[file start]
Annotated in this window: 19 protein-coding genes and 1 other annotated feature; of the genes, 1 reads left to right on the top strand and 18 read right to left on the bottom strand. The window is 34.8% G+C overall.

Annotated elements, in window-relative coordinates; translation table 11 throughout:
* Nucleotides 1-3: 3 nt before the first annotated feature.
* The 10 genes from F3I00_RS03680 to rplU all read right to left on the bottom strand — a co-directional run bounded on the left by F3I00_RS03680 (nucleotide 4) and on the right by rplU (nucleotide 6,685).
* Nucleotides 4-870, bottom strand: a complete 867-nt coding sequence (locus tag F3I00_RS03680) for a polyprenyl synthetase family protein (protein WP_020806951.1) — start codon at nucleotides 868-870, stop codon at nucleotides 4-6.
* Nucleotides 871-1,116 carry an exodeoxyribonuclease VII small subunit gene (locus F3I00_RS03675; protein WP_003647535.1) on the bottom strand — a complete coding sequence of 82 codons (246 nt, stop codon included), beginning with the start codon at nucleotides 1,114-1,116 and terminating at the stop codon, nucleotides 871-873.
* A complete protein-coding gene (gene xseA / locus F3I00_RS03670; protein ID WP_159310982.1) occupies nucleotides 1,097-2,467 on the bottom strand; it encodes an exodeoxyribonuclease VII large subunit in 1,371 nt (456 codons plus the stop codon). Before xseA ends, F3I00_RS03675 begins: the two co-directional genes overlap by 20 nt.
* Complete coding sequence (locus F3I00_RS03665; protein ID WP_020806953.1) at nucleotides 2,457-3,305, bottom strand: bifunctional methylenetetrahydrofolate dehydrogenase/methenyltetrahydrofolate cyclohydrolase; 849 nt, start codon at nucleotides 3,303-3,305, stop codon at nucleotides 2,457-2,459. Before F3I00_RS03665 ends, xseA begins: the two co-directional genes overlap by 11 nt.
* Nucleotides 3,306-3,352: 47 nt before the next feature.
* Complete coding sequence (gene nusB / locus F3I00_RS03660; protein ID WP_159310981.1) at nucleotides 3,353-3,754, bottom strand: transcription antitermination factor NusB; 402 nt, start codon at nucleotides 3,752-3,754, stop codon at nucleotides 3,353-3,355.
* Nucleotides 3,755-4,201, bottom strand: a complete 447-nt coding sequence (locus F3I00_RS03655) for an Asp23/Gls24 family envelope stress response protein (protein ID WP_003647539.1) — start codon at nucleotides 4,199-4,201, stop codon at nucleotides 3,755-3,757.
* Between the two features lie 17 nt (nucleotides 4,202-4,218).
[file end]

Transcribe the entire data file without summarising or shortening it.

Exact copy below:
Annotated in this window: 19 protein-coding genes and 1 other annotated feature; of the genes, 1 reads left to right on the top strand and 18 read right to left on the bottom strand. The window is 34.8% G+C overall.

Annotated elements, in window-relative coordinates; translation table 11 throughout:
* Nucleotides 1-3: 3 nt before the first annotated feature.
* The 10 genes from F3I00_RS03680 to rplU all read right to left on the bottom strand — a co-directional run bounded on the left by F3I00_RS03680 (nucleotide 4) and on the right by rplU (nucleotide 6,685).
* Nucleotides 4-870, bottom strand: a complete 867-nt coding sequence (locus tag F3I00_RS03680) for a polyprenyl synthetase family protein (protein WP_020806951.1) — start codon at nucleotides 868-870, stop codon at nucleotides 4-6.
* Nucleotides 871-1,116 carry an exodeoxyribonuclease VII small subunit gene (locus F3I00_RS03675; protein WP_003647535.1) on the bottom strand — a complete coding sequence of 82 codons (246 nt, stop codon included), beginning with the start codon at nucleotides 1,114-1,116 and terminating at the stop codon, nucleotides 871-873.
* A complete protein-coding gene (gene xseA / locus F3I00_RS03670; protein ID WP_159310982.1) occupies nucleotides 1,097-2,467 on the bottom strand; it encodes an exodeoxyribonuclease VII large subunit in 1,371 nt (456 codons plus the stop codon). Before xseA ends, F3I00_RS03675 begins: the two co-directional genes overlap by 20 nt.
* Complete coding sequence (locus F3I00_RS03665; protein ID WP_020806953.1) at nucleotides 2,457-3,305, bottom strand: bifunctional methylenetetrahydrofolate dehydrogenase/methenyltetrahydrofolate cyclohydrolase; 849 nt, start codon at nucleotides 3,303-3,305, stop codon at nucleotides 2,457-2,459. Before F3I00_RS03665 ends, xseA begins: the two co-directional genes overlap by 11 nt.
* Nucleotides 3,306-3,352: 47 nt before the next feature.
* Complete coding sequence (gene nusB / locus F3I00_RS03660; protein ID WP_159310981.1) at nucleotides 3,353-3,754, bottom strand: transcription antitermination factor NusB; 402 nt, start codon at nucleotides 3,752-3,754, stop codon at nucleotides 3,353-3,355.
* Nucleotides 3,755-4,201, bottom strand: a complete 447-nt coding sequence (locus F3I00_RS03655) for an Asp23/Gls24 family envelope stress response protein (protein ID WP_003647539.1) — start codon at nucleotides 4,199-4,201, stop codon at nucleotides 3,755-3,757.
* Between the two features lie 17 nt (nucleotides 4,202-4,218).